Sacked for Dollars: The Exploitation of College Football Players in the Southeastern Conference
This study seeks to answer if academic clustering occurs in the SEC and if race and field value are significant indicators of this phenomena. The academic majors players select or are steered towards may lend credence to the claim that universities possess an avenue for fast tracking an athlete’s eligibility status. At stake in college football’s competitive market are complex streams of revenue ranging from television exposure and merchandise sales to increased student applications and alumni contributions. This market places enormous pressure on SEC football programs to not only keep pace with other programs within the conference, but more importantly, to increase market share by ensuring only elite athletes are recruited, signed, and developed into top performers for the conference. The on-the-field product, then, serves as a means for top programs to access lucrative revenue streams made available through college football’s popularity, marketability, and merchandising. The student-athlete becomes the lynch-pin driving this multi-billion dollar industry. Therefore, we asked the following questions: 1) Are SEC football players clustered into academic majors? 2) If clustering exists, does it differ according to race? 3) If clustering exists, does field value determine which players get clustered? Our findings, in which the majority of starters and key contributors were obtained from only a few majors, support the claim that Universities possess mechanisms that reinforce the systemic foreclosure of a student-athlete's educational freedom.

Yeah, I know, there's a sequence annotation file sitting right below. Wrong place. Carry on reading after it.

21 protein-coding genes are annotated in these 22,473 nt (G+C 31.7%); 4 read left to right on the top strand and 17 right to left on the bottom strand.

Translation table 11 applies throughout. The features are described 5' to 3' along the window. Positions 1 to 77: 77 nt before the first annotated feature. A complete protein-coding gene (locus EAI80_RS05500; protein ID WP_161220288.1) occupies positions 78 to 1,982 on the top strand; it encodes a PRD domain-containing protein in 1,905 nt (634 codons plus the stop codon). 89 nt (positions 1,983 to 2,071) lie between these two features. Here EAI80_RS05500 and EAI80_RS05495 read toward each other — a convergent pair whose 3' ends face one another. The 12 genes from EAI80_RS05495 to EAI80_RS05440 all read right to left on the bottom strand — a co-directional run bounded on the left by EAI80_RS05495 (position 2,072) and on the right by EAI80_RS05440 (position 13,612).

"Sacked for Dollars: The Exploitation of College Football Players in the Southeastern Conference,"
Class, Race and Corporate Power: Vol. 4:
2, Article 2.
Available at: https://digitalcommons.fiu.edu/classracecorporatepower/vol4/iss2/2